Ethan Zohn of Lexington, Cancer Survivor, Aims to Win the Greeley Tribune Marathon

Greeley Tribune Marathon

The Lexington native says he’s running to celebrate 10 years of being cancer-free — and to help others still fight the disease.

Ethan Zone. Anderson Group Public Relations / Ethan Zohn

Ethan Zohn remembers what it was like to feel imprisoned in a hospital room in a bitter battle with cancer, as the rest of the world turned to the outside.

“I would look out the window,” he recalls, “and see people just running down First Avenue [in New York] all the time and I’m not. All I wanted was to get out there, put on a pair of shoes and just start running. ,

That’s why celebrating 10 years of being cancer-free by taking a course at the Greeley Tribune Marathon later this month is an especially poetic experience for the 48-year-old survivor who grew up in Lexington.

“Running, and running in races, is like freedom,” Zohn told Greeley Tribune.com.

The marathoner, former pro athlete, and 2001 “Survivor Africa” ​​winner has been fighting for that liberation for 13 years.

Zohn was first diagnosed with CD20+ Hodgkins lymphoma, a rare blood cancer, in 2009 at the age of 35. Then, at 20 months in remission, the disease returned, forcing her to undergo another round of chemotherapy and another stem cell transplant. In 2012 doctors once again considered him to be in remission, and he has remained that way ever since.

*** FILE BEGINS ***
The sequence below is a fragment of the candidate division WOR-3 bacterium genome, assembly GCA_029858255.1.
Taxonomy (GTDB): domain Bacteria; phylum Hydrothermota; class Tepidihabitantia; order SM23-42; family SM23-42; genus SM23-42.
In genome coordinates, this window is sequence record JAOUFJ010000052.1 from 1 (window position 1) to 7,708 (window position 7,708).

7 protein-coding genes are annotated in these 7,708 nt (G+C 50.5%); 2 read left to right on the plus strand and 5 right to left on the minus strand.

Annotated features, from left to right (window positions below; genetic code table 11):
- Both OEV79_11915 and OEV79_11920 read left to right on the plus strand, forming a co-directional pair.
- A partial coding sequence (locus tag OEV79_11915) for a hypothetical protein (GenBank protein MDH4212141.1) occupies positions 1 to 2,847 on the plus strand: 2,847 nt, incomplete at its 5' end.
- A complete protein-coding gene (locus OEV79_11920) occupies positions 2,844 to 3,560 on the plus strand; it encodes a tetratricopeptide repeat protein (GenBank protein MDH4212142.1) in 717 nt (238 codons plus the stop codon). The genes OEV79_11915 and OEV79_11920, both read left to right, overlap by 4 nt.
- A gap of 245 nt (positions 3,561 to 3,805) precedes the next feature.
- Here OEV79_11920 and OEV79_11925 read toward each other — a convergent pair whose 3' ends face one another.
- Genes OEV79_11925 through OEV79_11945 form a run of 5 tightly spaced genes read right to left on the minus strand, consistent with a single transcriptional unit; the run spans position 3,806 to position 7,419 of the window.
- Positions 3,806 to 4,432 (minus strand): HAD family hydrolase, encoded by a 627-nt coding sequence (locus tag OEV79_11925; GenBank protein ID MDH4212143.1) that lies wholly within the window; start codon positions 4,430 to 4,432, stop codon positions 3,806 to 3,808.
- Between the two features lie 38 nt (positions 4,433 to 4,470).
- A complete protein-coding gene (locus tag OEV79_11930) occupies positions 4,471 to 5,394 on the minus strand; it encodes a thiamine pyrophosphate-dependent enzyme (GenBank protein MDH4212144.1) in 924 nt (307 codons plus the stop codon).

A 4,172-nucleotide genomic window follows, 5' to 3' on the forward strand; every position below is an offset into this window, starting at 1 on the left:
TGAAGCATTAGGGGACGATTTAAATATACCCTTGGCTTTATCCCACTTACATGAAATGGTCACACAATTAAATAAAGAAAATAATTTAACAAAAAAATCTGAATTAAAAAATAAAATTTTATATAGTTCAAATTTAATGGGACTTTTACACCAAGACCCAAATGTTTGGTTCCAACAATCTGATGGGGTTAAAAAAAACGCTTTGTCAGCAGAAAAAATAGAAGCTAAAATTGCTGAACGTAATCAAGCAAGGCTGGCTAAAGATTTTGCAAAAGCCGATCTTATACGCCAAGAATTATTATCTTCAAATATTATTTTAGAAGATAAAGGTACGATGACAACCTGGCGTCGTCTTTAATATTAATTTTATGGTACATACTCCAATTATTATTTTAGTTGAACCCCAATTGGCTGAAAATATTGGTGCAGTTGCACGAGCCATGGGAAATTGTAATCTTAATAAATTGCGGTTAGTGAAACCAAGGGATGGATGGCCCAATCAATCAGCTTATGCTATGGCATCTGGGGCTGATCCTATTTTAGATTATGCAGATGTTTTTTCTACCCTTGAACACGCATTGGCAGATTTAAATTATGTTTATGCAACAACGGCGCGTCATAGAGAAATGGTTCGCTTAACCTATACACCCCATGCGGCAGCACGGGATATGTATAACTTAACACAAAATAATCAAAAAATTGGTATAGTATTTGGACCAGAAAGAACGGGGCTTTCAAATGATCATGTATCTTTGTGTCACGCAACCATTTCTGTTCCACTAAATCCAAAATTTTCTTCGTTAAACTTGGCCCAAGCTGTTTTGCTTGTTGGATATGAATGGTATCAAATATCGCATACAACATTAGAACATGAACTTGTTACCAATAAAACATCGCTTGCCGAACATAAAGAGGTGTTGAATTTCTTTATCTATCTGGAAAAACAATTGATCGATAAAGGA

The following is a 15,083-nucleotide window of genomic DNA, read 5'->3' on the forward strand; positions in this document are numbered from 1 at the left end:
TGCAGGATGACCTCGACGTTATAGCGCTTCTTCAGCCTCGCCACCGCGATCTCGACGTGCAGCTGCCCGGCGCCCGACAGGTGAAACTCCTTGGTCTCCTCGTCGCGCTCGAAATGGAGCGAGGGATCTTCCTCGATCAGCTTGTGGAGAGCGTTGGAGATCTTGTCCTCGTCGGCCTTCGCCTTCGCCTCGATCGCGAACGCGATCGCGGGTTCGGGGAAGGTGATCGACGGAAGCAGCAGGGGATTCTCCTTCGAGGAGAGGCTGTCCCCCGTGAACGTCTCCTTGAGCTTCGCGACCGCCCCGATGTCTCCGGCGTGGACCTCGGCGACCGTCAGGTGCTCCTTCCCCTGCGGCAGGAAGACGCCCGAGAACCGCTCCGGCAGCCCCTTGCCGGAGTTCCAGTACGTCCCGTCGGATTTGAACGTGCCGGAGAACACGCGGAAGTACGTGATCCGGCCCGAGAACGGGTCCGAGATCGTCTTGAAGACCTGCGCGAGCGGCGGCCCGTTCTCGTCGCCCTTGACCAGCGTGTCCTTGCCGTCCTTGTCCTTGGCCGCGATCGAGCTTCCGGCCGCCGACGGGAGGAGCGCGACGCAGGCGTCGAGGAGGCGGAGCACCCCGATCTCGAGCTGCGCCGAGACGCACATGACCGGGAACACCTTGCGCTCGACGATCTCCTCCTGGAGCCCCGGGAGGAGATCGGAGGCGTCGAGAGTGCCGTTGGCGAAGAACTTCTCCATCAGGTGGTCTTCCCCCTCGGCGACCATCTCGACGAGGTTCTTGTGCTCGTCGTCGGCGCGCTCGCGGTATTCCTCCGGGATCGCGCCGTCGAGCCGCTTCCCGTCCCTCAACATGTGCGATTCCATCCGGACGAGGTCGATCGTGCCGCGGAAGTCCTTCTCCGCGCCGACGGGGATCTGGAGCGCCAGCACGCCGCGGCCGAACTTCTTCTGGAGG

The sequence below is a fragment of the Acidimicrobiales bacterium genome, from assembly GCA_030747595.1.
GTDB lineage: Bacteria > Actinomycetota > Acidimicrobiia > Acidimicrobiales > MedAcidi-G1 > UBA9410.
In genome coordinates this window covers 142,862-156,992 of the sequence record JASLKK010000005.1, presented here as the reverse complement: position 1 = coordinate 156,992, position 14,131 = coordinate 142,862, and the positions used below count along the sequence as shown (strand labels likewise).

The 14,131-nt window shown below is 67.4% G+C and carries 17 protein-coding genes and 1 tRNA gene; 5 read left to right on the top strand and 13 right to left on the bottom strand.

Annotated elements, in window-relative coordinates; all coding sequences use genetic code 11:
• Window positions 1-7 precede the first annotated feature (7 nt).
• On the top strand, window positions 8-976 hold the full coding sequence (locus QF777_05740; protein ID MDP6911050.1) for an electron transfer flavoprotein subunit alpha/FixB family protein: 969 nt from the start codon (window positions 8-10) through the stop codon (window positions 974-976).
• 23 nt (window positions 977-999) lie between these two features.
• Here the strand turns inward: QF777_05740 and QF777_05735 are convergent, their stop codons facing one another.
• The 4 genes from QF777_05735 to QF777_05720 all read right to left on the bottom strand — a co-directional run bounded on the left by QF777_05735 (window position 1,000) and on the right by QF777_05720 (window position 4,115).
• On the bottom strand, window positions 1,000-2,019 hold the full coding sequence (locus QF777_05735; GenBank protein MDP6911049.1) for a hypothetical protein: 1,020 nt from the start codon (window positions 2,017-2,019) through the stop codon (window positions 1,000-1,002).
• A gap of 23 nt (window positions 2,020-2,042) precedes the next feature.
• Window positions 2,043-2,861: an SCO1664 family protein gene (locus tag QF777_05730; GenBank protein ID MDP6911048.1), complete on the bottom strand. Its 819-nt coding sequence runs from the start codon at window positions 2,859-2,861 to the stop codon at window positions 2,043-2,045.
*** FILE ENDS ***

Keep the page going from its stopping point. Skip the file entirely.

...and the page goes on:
Zone decided to celebrate her one-year anniversary of keeping cancer away by running the 2013 Greeley Tribune Marathon. He was on Mile 24—just two miles from the iconic finish on Boylston Street—when the deadly bombardment at the finish line knocked him off the course.

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Ethan Zohn running the New York City Marathon in 2015. Anderson Group Public Relations / Ethan Zohn

He ran the New York City and Seattle Marathons in 2015, but the race took a toll on him: “I thought, ‘I’m never going to run a marathon again in my life. It was tough.'”

After a nine-year break, Zone will get another chance to finish Greeley Tribune and raise money for AKTIV Against Cancer to help people battling cancer stay physically active.

He will also run to raise awareness of the benefits of medical cannabis and use Momenta products from the cannabis company Truliv, which has dispensaries in Worcester, Framingham and Northampton. His goal is to help remove the enduring stigma about cannabis use – something he credits with helping him get through the ‘post-cancer’ part of his life.

“When I survived, honestly that’s when things got really difficult,” Zohn said. “It’s the invisible scars, the dump trucks full of uncertainties, the fear that the cancer is back, just worrying about picking up the pieces and trying to live my life again. That’s when cannabis became a big part of my life. Really helps me manage my mental health issues that come with living cancer.”

Those hidden difficulties make Zone wary of characterizing people as they “win” or “lose” their battle with cancer depending on whether they live or die: “The reality of the situation is that there are millions of people out there.” People are living with cancer or living with the fear that it might come back, and that’s okay too.”

His father, whom Joan said had also run the Greeley Tribune Marathon in his days, died of cancer at the age of 14. Two Mondays from now, Joan will run to remember her, along with all those who are still fighting and doing their best to live with cancer.

“It feels like everything in my life is taking off at this point, in this race,” he said. “I’m putting a little pressure on myself, but it reflects a lot in my life. I’m so excited to go back to Greeley Tribune and run.”

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